replaced by macro plastic fibres because of ease of construction, ated by salt water at different temperatures of 71 °C and 7 °C for
saving of labour and cost [78], and environmental benefits [83]. six months, the tensile properties of the PP fibres remained
Soroushian et al. [59] tested the restrained drying shrinkage of unchanged. Roque et al.[90] immersed PP fibre reinforced concrete
plastic fibre reinforced concrete, according to ASTM C157 [84]. in simulated saltwater conditions for 33 months, and found that
They found that the average maximum crack width of plain con- rate of stiffness reduction was only 2.34%, which was much lower
crete was 0.3 mm at the 90th day, while 0.19% of PP fibre effec- than those of steel fibre (14.0%) and polyvinyl alcohol (PVA)
tively restrained the crack width to 0.15 mm, and delayed the (59.9%) reinforced concrete. It was concluded that PP has the best
initiation of cracking. As reported by Najm and Balaguru [65] and durability for non-structural applications in the saltwater environ-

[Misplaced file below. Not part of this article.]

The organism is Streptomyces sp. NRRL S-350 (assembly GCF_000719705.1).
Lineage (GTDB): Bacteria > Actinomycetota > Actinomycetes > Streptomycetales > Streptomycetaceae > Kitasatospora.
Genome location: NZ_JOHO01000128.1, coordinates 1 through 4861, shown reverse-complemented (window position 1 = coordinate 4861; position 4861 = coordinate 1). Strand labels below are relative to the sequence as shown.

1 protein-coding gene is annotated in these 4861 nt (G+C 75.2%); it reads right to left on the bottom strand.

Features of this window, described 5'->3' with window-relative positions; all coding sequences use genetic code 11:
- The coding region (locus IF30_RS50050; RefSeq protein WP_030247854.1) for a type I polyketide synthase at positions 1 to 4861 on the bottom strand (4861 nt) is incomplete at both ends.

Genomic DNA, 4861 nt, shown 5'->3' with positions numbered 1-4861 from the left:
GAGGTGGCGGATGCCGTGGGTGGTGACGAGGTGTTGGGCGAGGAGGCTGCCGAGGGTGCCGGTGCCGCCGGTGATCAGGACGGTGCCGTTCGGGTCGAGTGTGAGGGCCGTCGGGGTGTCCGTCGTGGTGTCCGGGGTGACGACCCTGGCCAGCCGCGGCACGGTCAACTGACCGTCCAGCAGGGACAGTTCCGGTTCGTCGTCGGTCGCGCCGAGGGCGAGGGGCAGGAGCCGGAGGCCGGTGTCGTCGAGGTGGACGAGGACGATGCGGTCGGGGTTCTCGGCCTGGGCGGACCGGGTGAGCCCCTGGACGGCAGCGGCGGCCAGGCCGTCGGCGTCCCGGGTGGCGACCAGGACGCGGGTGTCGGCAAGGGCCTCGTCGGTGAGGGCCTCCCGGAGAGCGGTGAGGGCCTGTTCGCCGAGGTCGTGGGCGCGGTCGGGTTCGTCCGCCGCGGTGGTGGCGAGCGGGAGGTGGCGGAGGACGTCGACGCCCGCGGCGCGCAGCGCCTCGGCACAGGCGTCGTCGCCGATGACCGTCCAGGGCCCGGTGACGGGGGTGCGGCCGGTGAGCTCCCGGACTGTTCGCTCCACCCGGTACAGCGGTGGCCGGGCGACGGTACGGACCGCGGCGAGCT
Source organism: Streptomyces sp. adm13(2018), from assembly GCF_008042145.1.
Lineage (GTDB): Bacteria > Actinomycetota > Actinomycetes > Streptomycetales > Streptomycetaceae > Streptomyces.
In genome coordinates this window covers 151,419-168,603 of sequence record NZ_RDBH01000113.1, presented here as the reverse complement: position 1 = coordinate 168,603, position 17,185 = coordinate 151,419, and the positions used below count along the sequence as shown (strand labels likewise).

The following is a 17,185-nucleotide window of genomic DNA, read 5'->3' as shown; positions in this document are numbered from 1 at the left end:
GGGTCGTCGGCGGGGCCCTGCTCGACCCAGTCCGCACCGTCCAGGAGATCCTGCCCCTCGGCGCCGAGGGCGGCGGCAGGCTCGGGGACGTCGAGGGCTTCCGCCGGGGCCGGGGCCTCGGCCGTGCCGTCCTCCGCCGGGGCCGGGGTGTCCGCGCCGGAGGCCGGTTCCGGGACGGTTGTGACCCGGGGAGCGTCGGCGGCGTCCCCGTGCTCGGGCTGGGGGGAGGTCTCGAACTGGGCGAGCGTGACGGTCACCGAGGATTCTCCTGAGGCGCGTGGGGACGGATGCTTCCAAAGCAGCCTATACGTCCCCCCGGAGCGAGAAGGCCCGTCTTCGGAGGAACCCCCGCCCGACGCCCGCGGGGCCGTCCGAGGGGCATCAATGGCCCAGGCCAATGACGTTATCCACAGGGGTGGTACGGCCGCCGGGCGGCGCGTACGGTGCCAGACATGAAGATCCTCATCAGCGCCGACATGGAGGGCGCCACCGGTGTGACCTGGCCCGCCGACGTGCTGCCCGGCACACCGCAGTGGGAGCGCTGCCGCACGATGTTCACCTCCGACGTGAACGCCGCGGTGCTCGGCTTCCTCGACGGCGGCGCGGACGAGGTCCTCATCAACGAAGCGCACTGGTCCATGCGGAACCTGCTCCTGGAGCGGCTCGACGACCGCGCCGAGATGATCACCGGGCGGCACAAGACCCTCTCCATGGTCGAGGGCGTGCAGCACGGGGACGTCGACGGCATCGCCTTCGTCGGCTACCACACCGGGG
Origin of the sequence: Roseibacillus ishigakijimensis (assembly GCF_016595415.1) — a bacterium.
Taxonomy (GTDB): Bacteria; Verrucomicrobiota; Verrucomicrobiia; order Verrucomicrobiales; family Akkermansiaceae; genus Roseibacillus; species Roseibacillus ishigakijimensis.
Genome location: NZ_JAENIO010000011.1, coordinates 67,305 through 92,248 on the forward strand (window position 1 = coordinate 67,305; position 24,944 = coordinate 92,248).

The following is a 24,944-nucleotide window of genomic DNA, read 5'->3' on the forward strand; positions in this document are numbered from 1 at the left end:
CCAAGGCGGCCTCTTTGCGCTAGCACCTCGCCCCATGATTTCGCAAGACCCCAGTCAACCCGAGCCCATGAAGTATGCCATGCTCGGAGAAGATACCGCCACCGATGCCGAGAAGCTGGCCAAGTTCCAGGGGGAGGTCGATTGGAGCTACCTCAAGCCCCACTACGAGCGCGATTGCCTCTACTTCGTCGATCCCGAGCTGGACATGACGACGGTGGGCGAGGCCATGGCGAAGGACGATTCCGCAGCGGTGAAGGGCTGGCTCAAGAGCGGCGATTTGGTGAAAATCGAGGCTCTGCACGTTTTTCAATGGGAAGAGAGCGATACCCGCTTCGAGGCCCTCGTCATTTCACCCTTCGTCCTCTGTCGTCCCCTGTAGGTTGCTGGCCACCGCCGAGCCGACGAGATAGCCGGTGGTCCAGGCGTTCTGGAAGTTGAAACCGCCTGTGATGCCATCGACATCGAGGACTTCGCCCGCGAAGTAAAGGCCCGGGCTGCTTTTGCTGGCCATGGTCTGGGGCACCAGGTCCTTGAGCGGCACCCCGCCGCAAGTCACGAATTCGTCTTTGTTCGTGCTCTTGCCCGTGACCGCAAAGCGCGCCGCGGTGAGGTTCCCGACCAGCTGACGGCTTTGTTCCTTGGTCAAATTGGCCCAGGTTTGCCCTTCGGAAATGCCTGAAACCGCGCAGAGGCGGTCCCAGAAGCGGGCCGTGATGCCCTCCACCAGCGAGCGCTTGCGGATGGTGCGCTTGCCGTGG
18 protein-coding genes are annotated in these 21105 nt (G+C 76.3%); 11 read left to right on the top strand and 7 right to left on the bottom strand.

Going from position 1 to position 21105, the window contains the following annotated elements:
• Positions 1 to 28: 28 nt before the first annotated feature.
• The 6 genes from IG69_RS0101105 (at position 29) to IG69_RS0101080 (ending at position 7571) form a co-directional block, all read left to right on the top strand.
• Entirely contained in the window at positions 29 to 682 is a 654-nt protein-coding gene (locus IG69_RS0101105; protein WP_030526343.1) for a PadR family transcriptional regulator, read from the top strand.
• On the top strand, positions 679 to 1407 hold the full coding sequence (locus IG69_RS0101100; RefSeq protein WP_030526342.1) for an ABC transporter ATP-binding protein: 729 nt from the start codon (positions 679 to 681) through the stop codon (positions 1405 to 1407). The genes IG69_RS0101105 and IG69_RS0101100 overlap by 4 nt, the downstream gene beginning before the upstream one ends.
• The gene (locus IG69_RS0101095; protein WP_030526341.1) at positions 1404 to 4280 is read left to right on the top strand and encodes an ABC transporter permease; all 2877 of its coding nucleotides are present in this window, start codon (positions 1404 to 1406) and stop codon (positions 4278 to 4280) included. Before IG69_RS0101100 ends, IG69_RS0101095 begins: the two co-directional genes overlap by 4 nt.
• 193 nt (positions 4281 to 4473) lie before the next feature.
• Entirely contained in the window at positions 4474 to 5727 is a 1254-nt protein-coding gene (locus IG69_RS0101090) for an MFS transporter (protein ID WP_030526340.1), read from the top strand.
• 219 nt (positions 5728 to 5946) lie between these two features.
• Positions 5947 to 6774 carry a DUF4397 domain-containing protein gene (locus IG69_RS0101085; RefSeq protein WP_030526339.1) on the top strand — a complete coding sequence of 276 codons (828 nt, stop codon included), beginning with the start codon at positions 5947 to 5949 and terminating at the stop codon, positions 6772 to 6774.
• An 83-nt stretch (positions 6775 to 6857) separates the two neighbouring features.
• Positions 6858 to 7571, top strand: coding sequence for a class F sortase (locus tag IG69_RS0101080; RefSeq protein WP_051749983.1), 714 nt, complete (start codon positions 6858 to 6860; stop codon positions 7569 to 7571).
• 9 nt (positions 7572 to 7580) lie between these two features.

Hsie et al. [67], the plain concrete can withstand only small drying ment. Elasto Plastic Concrete (EPC) company [48] did advanced
shrinkage strain, which is usually neglected. However, the addition alkalinity testing for their product olefin fibre. The fibres were sub-
of plastic fibres significantly increases the strain capacity of con- jected to an alkaline solution, which simulates a concrete environ-
crete, thus contributing to a reduction in crack widths and a ment. They reported that their olefin fibre could last up to
delayed crack occurrence time. 100 years in an alkaline environment without any decrease of
strength.
The olefin fibres, including PP and HDPE, show high resistance
3.2.6. Pull-out behaviour of plastic fibres
to alkaline environment, while there is no agreement about the
Fibre debonding and pull-out (sliding) at the interface have a
durability of PET fibres in Portland cement matrix. The PET fibres
substantial impact on total energy absorption during the crack
belong to the polyester group, and polyester fibres degrade when
propagation. Therefore, the bond of fibre and matrix significantly
embedded in Portland cement matrix [41,91]. The degradation
affects capacity of the fibres to stabilise the crack propagation in
tests from EPC company showed that the PET fibre only could per-